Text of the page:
Danica Levesque has spent her four undergraduate years at Laurentian University working on a scientific paper that examines DNA extraction protocols in an accessible way.
It’s not a traditional kind of paper – her supervisor, Laurentian University professor Thomas Merritt, says its purpose is to serve as a teaching tool, introducing budding scientists to the world of DNA through common, everyday items you may find around your kitchen, like strawberries, bananas or even human spit.
Levesque’s paper was finally published two weeks ago, and with the collaboration of 23 co-authors from eight different universities throughout the world, its materials have been translated in 10 different languages.
Multilingualism is very important to Levesque, whose mother tongue is French.
She had to start doing her academic work in English in 2021 after her Sudbury university filed for creditor protection and cut dozens of French-language programs, including her own.
“I hadn’t done science in English since high school, and I was nervous to take that first step,” she said.
“For me, it was important to have the resources in the language that make the students the most comfortable.”
Pushing back against the idea that English is the universal language of science
Initially, the idea was to publish the work in both English and French, but as Levesque and Merritt shared their ideas with the team, the list of languages grew to include Arabic, Japanese and Twi, among others.
One of Levesque’s colleagues at the Laurentian University genetics lab is a fluent Twi speaker – a language spoken by over a million people in Ghana.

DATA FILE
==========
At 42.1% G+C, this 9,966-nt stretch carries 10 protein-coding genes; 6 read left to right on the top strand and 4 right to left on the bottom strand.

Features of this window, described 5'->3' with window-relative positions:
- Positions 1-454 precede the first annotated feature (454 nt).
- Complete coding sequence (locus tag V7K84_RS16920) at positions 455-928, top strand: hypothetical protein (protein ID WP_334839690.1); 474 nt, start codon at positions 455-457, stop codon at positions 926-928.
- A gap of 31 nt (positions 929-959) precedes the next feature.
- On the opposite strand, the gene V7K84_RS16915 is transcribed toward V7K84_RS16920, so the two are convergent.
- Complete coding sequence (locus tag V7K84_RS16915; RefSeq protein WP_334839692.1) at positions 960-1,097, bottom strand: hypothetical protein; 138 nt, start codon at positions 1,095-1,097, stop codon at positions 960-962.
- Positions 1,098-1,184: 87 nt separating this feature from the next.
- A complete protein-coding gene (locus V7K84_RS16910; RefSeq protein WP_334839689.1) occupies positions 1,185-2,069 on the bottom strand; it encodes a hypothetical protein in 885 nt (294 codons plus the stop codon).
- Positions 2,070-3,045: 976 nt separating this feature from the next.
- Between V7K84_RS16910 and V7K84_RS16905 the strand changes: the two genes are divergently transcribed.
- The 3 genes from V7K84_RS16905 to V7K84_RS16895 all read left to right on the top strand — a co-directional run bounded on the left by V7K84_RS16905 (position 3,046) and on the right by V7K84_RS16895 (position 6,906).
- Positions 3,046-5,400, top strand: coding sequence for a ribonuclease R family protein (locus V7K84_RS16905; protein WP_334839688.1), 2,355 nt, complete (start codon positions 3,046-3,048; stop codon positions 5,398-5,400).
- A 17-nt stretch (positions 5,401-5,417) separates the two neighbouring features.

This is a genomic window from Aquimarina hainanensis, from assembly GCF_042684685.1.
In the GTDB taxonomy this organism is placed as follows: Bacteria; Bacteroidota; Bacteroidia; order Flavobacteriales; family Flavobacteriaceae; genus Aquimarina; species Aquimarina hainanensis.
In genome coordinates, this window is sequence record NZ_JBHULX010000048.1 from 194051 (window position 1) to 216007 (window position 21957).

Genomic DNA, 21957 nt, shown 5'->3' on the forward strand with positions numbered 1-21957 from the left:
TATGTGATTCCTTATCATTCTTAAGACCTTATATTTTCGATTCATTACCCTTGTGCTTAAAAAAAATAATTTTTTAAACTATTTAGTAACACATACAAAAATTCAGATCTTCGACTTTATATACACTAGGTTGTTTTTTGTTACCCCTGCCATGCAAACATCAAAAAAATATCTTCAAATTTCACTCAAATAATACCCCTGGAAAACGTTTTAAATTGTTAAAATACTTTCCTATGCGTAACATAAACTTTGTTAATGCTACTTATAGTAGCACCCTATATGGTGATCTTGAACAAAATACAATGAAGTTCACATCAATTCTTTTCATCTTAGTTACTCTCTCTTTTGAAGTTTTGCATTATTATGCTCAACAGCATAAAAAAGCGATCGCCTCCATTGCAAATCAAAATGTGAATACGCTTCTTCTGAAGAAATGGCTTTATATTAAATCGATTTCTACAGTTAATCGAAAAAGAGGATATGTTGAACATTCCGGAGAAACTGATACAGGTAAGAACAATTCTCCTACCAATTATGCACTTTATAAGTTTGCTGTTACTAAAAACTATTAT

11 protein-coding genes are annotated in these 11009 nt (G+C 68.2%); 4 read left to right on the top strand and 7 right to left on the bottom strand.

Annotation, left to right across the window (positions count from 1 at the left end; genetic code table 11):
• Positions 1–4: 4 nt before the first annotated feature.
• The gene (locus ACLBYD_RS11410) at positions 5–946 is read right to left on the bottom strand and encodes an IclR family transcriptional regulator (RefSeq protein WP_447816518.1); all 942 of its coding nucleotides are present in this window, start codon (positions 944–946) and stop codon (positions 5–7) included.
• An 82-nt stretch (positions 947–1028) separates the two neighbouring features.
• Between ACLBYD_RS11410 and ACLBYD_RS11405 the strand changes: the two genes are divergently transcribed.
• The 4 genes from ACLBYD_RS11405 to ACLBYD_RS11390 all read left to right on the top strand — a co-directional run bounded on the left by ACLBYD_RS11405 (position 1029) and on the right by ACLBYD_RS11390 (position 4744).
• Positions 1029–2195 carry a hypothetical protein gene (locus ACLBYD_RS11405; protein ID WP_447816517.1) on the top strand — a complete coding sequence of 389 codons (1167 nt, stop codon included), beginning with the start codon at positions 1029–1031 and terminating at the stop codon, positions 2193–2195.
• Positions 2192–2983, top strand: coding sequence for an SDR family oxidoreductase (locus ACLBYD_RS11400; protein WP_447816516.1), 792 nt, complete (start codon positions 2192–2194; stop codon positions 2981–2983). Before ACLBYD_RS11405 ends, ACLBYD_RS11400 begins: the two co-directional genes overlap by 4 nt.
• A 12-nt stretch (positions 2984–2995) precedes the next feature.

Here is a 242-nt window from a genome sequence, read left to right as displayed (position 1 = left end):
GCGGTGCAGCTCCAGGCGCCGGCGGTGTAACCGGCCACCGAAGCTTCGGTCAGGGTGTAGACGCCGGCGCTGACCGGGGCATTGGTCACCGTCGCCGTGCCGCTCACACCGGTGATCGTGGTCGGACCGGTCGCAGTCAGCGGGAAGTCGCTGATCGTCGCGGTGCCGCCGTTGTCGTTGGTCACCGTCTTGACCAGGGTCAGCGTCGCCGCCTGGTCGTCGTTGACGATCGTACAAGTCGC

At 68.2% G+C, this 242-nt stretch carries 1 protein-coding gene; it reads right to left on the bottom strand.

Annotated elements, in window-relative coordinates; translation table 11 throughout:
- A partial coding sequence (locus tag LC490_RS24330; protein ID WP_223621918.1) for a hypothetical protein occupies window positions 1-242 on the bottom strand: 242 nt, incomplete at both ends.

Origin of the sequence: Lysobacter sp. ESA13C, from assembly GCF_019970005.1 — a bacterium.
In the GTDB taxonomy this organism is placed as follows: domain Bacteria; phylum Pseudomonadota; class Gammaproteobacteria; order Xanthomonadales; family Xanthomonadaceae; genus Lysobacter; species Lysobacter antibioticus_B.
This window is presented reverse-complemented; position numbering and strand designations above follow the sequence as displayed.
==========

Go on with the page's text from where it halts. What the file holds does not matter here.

“He came up to me and said: ‘This is so cool, I rarely get to see my own language in science materials.’
“He was so excited about trying to find the word for enzymes and other field-related words. It was a really sweet moment,” said Levesque.
Although the paper was published less than two weeks ago, Merritt says its materials have already made their way into classrooms across the world, including in Baghdad, Iraq.
“This is a really big deal,” he said.
Accessibility for different age groups and the importance of colour-blind friendly palettes
In addition to the translation work, Levesque made sure to use colour-blind friendly palettes for the diagrams included in the paper.
Passing them through a colour blindness simulator was a quick and easy step that she intends to use in the future.
Levesque also made sure to include French and English videos presenting the content of the paper as a way to make it more engaging for visual learners.
The work includes a “build your own adventure” formula that can be adapted to different age groups, so that the protocols described in the paper can be used by both elementary school students and adult learners.